John Wizards - John Wizards

Artist: John Wizards
Album: John Wizards
Label & year: Planet Mu, 2014

By Adrian Martens

“Greetings from John Wizards!” a voice echoes on John Wizards’ polychromatic intro track, 'Tet Lek Schrempf'. This voice is no other than Rwandan singer and lyricist, Emmanuel Nzaramba. Originally from a small African town just two hours south of the Rwandan capital Kigali, Nzaramba grew up in Butare. His influences included the traditional songs of his homeland, and other types of African music from Congolese Rhumba to Afropop. His parents were musicians, and he was exposed to native African music at an early age.

A few years ago, Emmanuel moved to Cape Town where he pursued a career in music. Whilst employed as a car guard, Emmanuel met John Withers outside a small coffee shop. After seeing the guitar John had on his back, Emmanuel brought up his musical interests, and the two struck up a friendly conversation about creating music together. Promptly thereafter, the two met again and recorded their first song. Withers showed Emmanuel some of the music that he was working on, and Emmanuel was impressed. They bounced down some lyrics Emmanuel was working on, and Withers’ produced it. The end product of this was the seminal single, Lusaka By Night. A few months later the pair completed a mixtape, which caught the attention of UK electronic music label Planet Mu. Withers then recruited a full band for their tour to Europe and the United Kingdom.

With elements of Shangaan electro, the Durban GQOM house scene and even reggae – this band amalgamates African and European styles of music effortlessly, creating a slick brand of African pop. Their debut album takes the listener on a unique and exciting musical journey, through the varying styles of African music. There are moments on the album where the listener feels almost teleported to the band’s hometown of Cape Town. Guitar-driven songs like 'Muizenberg' hint at the days in the summer when Capetonians went to enjoy the splendours of the beach. With phrases like “wandering around this mood”, it's hard not to be immersed in the dreamlike headspace that Withers was in when he wrote this song.

This isn’t to say that John Wizards are a “dream-like” band, however. Shangaan Electro influenced track 'Limpop' is a fast-paced and rhythmically complex track demonstrating the band’s use of typical African percussion, laced with electronic vocal samples and exciting melodic phrasing comparable to Shangaan virtuoso, Nozinja. Standout track 'iYongwe' nods to a 1980s synth influence, with pop like elements reminiscent of the late Brenda Fassie.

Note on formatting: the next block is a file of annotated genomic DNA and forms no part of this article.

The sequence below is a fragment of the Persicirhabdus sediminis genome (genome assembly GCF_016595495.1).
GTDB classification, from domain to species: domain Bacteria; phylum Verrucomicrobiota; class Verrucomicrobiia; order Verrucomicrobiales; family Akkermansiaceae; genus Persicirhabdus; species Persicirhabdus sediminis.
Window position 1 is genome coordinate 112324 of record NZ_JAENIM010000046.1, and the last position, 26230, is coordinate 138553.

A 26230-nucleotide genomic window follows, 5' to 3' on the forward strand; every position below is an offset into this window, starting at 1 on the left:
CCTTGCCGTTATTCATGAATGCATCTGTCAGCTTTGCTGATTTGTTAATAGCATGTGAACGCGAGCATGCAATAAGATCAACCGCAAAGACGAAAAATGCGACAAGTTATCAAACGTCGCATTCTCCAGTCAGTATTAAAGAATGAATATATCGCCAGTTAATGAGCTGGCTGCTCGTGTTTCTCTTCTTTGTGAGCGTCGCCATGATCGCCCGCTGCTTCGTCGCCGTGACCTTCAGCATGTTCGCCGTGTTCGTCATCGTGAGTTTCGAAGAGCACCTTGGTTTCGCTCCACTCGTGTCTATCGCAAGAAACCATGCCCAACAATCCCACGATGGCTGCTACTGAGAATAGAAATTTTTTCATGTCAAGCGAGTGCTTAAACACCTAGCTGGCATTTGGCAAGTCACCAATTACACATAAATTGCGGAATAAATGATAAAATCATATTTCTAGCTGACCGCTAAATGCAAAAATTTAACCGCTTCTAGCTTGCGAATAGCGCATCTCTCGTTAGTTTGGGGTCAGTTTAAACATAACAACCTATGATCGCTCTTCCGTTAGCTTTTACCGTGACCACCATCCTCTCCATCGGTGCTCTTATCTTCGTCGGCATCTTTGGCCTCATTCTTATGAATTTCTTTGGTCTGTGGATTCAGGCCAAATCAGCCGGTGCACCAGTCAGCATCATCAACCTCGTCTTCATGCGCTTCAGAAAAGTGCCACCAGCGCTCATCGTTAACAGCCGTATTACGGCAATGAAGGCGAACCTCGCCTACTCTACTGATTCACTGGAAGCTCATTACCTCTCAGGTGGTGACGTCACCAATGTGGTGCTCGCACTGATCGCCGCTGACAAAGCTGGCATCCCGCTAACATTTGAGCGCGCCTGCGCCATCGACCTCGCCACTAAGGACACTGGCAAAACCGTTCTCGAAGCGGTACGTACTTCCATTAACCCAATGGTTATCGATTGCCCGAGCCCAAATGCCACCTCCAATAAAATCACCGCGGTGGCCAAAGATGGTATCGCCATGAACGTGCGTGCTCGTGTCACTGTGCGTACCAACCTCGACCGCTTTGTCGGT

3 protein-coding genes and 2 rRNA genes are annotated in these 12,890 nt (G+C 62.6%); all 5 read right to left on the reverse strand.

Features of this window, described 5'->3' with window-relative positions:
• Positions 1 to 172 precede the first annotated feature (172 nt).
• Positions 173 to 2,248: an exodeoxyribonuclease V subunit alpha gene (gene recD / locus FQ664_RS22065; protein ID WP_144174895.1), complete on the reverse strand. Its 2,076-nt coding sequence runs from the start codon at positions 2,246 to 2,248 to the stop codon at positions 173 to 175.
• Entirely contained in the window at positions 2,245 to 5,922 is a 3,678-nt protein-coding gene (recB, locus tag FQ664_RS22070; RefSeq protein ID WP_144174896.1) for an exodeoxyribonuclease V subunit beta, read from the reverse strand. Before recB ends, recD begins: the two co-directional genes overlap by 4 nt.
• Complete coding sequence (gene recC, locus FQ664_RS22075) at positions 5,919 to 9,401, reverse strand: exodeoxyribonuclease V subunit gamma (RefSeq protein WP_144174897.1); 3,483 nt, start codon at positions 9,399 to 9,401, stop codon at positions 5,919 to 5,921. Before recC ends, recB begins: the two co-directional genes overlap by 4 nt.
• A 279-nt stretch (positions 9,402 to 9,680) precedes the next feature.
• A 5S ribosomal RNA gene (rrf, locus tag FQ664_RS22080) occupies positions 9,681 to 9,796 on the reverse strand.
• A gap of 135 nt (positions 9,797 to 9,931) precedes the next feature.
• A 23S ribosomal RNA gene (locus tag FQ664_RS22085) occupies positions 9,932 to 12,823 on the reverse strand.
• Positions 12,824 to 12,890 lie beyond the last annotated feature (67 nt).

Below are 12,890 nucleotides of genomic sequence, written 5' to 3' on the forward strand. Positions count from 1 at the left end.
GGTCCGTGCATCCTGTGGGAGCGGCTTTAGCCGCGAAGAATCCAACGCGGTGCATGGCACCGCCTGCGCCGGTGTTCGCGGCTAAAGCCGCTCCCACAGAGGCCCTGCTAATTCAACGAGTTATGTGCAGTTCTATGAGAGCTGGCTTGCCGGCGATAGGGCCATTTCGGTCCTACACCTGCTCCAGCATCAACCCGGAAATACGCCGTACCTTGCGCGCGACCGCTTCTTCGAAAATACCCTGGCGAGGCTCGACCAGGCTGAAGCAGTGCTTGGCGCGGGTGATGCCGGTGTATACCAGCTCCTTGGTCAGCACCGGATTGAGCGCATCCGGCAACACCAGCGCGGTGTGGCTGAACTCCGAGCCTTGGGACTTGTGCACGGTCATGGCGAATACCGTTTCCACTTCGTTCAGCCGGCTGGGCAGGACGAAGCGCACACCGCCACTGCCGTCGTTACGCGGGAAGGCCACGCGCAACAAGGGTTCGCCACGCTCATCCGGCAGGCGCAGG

Apart from African influence, one also picks up a Western influence on the album. 'I’m Still a Serious Guy' incorporates elements of Ska amalgamated with Vampire Weekend-esque verse song structure, and Withers’ unique and creative approach to story telling. Nostalgic lyrics like “I think it’s just like that time when I was eighteen sleeping some place funny in the Transkei, I was in a bad mood I had not slept too much that night” signify moments of Withers’ youth, which he captures sincerely on the album.

Nzaramba sings most of the lyrics on the album in his native language, Kinyarwanda. According to Nzaramba, 'Lusaka by Night' is about the children of Africa, 'Wana wa Afrika' coming together. The poignant album closer, 'Friend' (or 'Inshuti') pays tribute to Mali meditative music, as well as signifying the strong and collaborative friendship formed between Withers and Nzaramba. In an interview Nzaramba mentioned that 'Friend' is about the meaning of friendship. He further reiterated: "A friend is someone who could be near you and keep a secret and not get tired of you. You can eat the same thing and he will not feel to eat more than you.” He then takes a slight pause and says softly, “I have not had a friend like that until I met John."

It’s an album that speaks not only on behalf of the band, but also of all the places in Africa dear to their hearts. No matter where in the world you might be from, there’s no difficulty finding yourself in John Wizards' music.

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